Saturday, March 21, 2009

My interest rate is what?

Credit cards are great, right? They're convenient. Every store accepts them. Some cards even offer rewards, like free airplane tickets or cash back when you use them. If you have a solid credit score, you might even have a low interest rate. However, credit cards can be dangerous, especially if you have a late payment.

The Universal Default is a clause written in most credit card contracts that states if you are late on ANY payment to ANY creditor, you are subject to the default rate, which could be as high as 28%. Basically, that means if you are late on your car payment, you get the default rate. You might be saying, “What does my car payment have to do with my credit card payment? The correct answer should be nothing. But the credit card companies feel that if you are late on one payment, you are more likely to be late on another, and thus, a risky customer. And we all know what risky customers get - a higher interest rate.

Once you get the default rate, it’s tough to talk the credit card company back down to a lower rate. So, the goal should be to avoid being late. We’ve all been late or close to late on a bill at some point in our life. The phone bill got lost in the pile, or I forgot the due date was last week. Below you’ll find some tips to keep you on-time and out of the default interest rate.

Some tips to avoid being late:

  • Set up automatic payments from your checking account for all your bills – This is the best way to be sure all of your payments will be on time. Even if you never use your credit card, set it up to deduct the minimum monthly payment (if there is one) out of your checking account just in case. Paying the minimum isn’t going to put in a dent in the balance, but it will help you avoid being late.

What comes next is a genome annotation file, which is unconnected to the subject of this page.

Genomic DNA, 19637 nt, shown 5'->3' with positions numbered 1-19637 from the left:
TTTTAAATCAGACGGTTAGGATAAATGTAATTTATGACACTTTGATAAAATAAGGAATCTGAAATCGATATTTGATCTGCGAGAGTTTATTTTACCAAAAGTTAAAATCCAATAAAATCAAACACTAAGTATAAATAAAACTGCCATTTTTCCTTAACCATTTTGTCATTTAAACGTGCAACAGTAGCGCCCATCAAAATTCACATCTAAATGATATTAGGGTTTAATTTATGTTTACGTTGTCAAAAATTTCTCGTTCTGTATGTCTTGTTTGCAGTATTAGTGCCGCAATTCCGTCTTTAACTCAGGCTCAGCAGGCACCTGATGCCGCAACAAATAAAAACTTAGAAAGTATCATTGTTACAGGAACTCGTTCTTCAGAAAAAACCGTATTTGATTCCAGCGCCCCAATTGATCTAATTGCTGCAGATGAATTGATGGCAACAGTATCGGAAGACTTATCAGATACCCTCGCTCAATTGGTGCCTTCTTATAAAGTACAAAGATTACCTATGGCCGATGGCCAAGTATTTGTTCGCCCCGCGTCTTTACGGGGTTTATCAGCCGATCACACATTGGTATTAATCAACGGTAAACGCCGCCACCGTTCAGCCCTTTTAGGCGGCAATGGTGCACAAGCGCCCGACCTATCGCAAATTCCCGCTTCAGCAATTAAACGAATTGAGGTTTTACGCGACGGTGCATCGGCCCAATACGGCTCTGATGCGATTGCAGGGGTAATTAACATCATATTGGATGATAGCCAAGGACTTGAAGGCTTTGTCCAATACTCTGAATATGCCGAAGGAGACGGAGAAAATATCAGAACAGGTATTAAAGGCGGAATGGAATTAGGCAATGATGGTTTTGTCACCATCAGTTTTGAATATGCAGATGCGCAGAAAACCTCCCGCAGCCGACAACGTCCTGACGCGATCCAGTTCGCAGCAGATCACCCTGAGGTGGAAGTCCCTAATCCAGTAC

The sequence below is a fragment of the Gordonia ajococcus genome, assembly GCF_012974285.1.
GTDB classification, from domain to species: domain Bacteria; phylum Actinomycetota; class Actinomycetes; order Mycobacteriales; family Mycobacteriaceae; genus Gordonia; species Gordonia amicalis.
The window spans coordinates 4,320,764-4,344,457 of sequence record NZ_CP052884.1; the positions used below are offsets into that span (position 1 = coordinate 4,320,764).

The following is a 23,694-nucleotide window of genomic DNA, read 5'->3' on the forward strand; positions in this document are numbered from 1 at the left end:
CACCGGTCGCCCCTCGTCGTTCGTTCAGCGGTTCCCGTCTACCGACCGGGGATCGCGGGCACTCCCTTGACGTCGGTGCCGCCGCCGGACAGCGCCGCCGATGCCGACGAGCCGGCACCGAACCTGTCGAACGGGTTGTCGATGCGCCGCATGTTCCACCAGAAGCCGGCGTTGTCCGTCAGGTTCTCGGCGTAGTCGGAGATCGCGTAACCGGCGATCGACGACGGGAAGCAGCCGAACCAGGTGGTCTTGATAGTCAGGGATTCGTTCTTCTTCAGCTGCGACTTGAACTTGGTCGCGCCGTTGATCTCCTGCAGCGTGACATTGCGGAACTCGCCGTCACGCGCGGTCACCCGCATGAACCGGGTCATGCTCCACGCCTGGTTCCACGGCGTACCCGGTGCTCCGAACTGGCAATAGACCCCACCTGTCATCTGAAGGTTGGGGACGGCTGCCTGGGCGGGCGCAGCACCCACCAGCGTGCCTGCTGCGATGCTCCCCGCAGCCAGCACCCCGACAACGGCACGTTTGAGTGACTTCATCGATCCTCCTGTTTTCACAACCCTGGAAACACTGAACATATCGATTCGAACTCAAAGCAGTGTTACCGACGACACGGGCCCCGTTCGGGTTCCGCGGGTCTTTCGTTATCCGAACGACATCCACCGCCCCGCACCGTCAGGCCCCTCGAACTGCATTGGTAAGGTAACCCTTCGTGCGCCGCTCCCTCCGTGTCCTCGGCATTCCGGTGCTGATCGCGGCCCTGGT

• Set up online billing for all your accounts – Online billing is fantastic. You don’t get paper bills that you have to shred. You can see your account balance at any time. And you can usually make payments at any time. This is faster than mailing a payment and you can be sure your payment gets to the company on time.
  • If you get paper bills, pay them when they come – Don’t wait until two days before the due date to mail the check to the cable company. Pay the bill when it arrives. I’m guilty of this and I agree it’s a tough habit to adopt, but one that could save you money by never being late.
  • Call your credit card companies and request a different due date – Most credit card companies will let you change your due date if you call. Some will even let you request a different due date online.
  • Keep an Excel Sheet of all your bills and mark them off as you pay them – This one is easy. All you have to do is start and Excel Document and make a list of all the bills you pay each month, along with the due date (amounts aren’t necessary). When you pay the bill, place a check mark next to that company.

The default rate is no joke. It won’t always raise your minimum monthly payment, but it will affect the balance you pay over the life of the loan. If you have a $1,000 balance on your credit card with an 8% interest rate, your minimum monthly payment is probably around $25. If you pay that every month, it will take you 97 months and $285 in interest to pay off that $1,000. If that same card goes to a 28% interest rate, it will take you 667 months and $9,173 in interest to pay off that same $1,000. Don't fall into this pattern - you'll end up paying way more than you should in the long run!

Mr. Thrifty

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